HELL’S HALF MILE MUSIC FESTIVAL • Bringing Indie Sounds to Bay City

Posted In: Arts & Entertainment, , Artist Feature,   From Issue 885   By: Jason Dean

17th September, 2019     0

The Hell’s Half Mile Music Festival, happening in Downtown Bay City September 26-29, features a varied lineup of North American independent artists from the Midwest and beyond that are worth checking out. Acts from Los Angeles and Toronto are among the bands contributing to the scintillating soundscape of new music that makes Year 14 of the festival a multi-layered sonic treat.

Thursday Sept. 26 •  10 PM • Old City Hall, 814 Saginaw St.

Coastal Club (Detroit)

Guitarist Alex Hirlinger is the chief architect behind Coastal Club’s jaunty surf-tinged sound that while paying homage to The Beach Boys and Dick Dale as well as ’80s-era college party groups like The Housemartins. Drummer Avery Benter has stepped up of late, also contributing to the songwriting process. Hirlinger counts COIN, Knox Hamilton, and Colony House as some of the band’s influences. Coastal Club’s latest single, “Make It By,” is a breezy, ebullient slice of dream pop that sounds like a convertible cruising up Pacific Coast Highway. 

Friday Sept. 27 • 9 PM • The Warehouse, 311 Third St.

MULTIMAGIC (Cincinnati)

Singer/guitarist Coran Stetter pens songs swirled with dream pop flavors of ear candy ringing out in a summer breeze. MULTIMAGIC, the vehicle for his musings, realigned in 2019 with a completely new backing band that includes singer/keyboardist Meg Kecskes, drummer Evan "Smokeface" Brown, guitarist James Ruehlman, and bassist Anthony Maley. The band’s new single, “Dreams,” 

North by North (Chicago)

A two-piece lineup with a big sound, North by North lands somewhere between the rock bombast of White Stripes and the “econo punk” of Minutemen. Guitarist Nate Girard serves up meaty riffs with precision and drummer Kendra Blanks, who originally played keys with the band before moving behind the kit, matches Girard’s energetic delivery with her steady rhythm attack. The band’s mantra, Tour Until We Die, has them on the road almost constantly (24 shows in February this year), while tightening the duo’s crisp, lively stage show. The nine songs on the much-anticipated follow-up to the brilliant 2016 opus “Last Days of Magic” are road-tested, high-octane rockers that showcase the band’s renegade spirit.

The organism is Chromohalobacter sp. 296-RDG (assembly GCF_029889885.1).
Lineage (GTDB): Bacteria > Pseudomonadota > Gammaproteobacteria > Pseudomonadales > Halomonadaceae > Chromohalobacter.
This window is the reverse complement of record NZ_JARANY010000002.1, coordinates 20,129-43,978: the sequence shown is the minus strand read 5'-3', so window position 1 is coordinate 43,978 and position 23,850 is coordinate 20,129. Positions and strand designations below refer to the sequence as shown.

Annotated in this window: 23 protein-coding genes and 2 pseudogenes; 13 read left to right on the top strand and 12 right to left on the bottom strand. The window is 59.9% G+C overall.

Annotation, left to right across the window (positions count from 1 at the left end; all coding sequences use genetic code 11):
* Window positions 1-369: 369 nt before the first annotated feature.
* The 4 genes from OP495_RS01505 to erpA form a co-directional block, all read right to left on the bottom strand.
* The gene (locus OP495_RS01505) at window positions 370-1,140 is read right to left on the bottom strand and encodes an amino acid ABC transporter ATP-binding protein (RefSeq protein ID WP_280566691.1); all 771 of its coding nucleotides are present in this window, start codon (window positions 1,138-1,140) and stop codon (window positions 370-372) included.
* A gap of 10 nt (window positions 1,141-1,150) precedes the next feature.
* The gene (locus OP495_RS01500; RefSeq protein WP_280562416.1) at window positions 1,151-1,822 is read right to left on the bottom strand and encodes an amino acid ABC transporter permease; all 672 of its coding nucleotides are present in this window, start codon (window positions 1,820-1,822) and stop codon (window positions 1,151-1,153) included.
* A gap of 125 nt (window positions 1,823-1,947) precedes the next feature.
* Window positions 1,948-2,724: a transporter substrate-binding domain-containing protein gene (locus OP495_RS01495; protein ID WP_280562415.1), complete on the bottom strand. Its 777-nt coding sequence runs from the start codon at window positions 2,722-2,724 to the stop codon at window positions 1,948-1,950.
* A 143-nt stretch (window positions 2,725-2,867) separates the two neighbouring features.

Ariana and the Rose (New York)

The leader and namesake of this synth-driven New York pop band, Ariana DiLorenzo is a performer in the true sense of the word, and her sinewy movements complement a hypnotic soundscape driven by her breathy and agile warble. She has said, “I call myself a performer rather than only a musician because ultimately, that feeling comes for me when I give my art away. When...the show is happening, when the audience gets to have it.” Unabashedly brandishing precision hooks left and right, the unexpected uppercut is the penetrating lyrical content that digs deeper than the majority of her peers.